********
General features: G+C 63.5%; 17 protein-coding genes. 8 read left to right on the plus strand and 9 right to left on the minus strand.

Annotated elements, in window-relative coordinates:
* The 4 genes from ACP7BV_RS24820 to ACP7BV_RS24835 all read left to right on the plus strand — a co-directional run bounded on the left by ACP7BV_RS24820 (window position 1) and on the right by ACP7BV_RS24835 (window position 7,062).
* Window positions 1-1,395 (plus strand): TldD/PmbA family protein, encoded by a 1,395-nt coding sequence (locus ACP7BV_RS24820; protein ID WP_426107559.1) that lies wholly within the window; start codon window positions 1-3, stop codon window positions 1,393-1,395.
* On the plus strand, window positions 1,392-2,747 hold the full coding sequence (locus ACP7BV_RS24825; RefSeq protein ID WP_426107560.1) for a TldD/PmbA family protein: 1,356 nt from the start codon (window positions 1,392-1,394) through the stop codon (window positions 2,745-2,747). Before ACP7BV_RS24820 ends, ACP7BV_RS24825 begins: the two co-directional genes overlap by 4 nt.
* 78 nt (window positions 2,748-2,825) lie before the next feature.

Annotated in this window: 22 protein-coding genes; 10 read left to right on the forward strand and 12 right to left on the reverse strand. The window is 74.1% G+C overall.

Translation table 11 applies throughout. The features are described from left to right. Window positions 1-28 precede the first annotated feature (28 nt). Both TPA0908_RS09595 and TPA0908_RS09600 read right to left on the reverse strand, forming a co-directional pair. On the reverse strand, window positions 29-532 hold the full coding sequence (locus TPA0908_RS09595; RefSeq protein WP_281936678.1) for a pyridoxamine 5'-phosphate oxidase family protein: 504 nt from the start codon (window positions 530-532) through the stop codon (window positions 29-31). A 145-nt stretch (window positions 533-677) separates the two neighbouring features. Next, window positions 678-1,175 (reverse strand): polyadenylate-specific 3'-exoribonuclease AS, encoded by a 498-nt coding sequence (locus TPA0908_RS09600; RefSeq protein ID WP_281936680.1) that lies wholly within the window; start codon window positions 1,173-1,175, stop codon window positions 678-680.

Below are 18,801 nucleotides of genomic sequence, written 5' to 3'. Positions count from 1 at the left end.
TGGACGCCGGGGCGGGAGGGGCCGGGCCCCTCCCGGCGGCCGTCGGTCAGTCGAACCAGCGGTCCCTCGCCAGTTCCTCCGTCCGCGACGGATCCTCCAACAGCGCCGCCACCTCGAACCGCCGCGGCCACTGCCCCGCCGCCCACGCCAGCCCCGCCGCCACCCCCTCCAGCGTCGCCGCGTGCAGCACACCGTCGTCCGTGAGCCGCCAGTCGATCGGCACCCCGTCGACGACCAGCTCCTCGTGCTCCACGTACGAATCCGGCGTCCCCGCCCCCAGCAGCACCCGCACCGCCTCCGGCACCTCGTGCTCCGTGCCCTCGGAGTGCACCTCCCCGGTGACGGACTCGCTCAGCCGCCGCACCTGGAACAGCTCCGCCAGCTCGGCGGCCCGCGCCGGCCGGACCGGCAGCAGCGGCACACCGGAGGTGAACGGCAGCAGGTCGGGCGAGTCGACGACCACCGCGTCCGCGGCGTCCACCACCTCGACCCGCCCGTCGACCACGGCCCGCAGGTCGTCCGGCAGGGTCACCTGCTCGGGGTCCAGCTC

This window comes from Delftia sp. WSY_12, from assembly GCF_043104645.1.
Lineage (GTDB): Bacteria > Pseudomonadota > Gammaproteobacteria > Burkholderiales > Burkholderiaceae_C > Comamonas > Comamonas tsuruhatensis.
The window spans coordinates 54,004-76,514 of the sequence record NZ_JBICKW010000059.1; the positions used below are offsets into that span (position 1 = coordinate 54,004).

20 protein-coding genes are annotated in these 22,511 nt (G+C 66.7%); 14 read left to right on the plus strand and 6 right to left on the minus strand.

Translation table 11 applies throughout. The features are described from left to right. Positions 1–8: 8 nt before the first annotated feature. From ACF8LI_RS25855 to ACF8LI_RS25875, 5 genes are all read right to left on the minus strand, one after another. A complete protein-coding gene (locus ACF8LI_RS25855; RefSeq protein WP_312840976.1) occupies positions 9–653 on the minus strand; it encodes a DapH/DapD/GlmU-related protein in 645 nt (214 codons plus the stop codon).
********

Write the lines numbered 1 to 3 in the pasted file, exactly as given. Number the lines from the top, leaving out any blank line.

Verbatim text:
General features: G+C 63.5%; 17 protein-coding genes. 8 read left to right on the plus strand and 9 right to left on the minus strand.

Annotated elements, in window-relative coordinates:
* The 4 genes from ACP7BV_RS24820 to ACP7BV_RS24835 all read left to right on the plus strand — a co-directional run bounded on the left by ACP7BV_RS24820 (window position 1) and on the right by ACP7BV_RS24835 (window position 7,062).